Why Do We Have Tornadoes?

Tornadoes are formed when warm air combines into storm clouds causing an updraft that mixes with a burst of colder air, which leads to rotation within the cloud. The down draft of cooler air causes the tornado to form, pulling more warm air from the ground. As the updraft strengthens, it mixes to create a spot of low pressure that pulls at the cloud's vortex and forms a funnel cloud.

The funnel cloud then becomes a tornado as it builds, usually within a few minutes, causing damage on the ground as it is continuously fed by more warm air. Tornadoes vary in shape and size and can be hundreds of miles wide. A tornado can last anywhere from a few seconds to over an hour and can travel dozens of miles during its life cycle.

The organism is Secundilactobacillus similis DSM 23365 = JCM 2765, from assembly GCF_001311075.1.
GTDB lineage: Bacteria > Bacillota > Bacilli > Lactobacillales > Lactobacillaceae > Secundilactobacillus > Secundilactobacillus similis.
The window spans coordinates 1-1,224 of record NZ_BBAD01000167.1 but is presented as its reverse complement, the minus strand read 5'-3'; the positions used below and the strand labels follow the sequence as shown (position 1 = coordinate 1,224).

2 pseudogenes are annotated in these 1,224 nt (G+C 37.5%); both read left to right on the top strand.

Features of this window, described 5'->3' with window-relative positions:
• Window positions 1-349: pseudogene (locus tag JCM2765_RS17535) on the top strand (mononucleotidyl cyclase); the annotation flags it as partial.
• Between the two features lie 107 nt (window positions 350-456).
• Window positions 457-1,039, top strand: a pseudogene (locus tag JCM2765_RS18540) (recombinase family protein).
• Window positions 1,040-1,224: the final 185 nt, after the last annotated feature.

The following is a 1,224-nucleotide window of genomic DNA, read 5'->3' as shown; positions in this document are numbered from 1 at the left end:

Tornadoes are also called twisters. They are some of the most violent storms on earth, tearing paths of destruction seemingly at random. Tornadoes often kill large numbers of people. About 800 tornadoes occur in the United States annually, and they can form with little advance warning.

Tornadoes that form over water are referred to as waterspouts by the U.S. National Weather Service. They most often occur in the Florida Keys and parts of the Adriatic Sea and can form in both fair and poor weather conditions.